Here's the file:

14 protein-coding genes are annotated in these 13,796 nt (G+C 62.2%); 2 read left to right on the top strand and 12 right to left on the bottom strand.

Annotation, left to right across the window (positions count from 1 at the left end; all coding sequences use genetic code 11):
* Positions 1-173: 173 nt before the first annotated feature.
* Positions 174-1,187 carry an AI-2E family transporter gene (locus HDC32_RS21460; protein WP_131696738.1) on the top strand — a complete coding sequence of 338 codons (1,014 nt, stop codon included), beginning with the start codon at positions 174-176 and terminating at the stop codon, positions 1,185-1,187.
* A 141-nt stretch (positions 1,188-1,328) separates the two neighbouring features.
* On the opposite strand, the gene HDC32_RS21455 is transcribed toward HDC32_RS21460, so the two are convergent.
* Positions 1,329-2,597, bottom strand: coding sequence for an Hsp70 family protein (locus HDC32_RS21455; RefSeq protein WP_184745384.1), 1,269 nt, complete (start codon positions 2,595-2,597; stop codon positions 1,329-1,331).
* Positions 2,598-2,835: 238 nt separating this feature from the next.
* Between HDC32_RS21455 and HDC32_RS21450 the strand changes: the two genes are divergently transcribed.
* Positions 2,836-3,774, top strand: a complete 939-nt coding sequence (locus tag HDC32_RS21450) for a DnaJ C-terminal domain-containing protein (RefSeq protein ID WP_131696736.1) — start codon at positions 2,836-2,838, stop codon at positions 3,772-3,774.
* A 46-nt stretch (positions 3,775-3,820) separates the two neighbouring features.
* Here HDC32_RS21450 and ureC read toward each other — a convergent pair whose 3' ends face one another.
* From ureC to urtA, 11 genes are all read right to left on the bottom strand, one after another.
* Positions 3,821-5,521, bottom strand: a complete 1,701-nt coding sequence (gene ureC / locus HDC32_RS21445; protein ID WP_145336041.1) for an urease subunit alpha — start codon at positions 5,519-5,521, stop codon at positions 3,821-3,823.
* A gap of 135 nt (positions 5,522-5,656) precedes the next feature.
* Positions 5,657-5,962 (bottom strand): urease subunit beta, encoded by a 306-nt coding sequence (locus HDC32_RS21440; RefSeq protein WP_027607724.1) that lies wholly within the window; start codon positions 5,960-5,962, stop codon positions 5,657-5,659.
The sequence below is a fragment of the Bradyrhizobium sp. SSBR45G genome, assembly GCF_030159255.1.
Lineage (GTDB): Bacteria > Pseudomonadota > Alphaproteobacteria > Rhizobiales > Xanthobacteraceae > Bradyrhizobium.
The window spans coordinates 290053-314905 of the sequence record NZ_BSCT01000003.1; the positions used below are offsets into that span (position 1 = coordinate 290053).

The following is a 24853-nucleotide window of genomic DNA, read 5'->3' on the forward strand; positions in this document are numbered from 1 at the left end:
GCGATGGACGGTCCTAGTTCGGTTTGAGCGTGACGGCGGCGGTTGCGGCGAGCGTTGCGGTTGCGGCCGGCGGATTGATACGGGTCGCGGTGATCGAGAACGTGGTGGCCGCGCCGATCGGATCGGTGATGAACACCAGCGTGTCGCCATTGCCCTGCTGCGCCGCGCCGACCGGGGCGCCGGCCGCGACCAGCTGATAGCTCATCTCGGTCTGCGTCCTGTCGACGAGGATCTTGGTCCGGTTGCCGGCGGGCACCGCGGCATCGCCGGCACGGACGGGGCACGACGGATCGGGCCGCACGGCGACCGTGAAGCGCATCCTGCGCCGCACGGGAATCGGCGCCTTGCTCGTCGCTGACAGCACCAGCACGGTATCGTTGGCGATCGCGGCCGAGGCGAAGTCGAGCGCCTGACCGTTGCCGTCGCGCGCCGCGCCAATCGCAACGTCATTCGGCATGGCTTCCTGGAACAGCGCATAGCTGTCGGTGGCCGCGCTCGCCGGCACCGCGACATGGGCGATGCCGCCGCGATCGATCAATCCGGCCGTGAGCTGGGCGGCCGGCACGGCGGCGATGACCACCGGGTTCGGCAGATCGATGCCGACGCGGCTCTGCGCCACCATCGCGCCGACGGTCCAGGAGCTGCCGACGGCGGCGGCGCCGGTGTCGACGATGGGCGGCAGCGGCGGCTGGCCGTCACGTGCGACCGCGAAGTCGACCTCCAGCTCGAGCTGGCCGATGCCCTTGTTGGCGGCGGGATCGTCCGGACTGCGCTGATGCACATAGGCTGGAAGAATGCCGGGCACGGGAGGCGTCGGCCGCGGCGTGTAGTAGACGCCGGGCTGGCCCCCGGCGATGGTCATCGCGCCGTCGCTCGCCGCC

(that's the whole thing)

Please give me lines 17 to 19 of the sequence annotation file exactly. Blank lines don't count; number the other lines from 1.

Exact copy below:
The sequence below is a fragment of the Bradyrhizobium sp. SSBR45G genome, assembly GCF_030159255.1.
Lineage (GTDB): Bacteria > Pseudomonadota > Alphaproteobacteria > Rhizobiales > Xanthobacteraceae > Bradyrhizobium.
The window spans coordinates 290053-314905 of the sequence record NZ_BSCT01000003.1; the positions used below are offsets into that span (position 1 = coordinate 290053).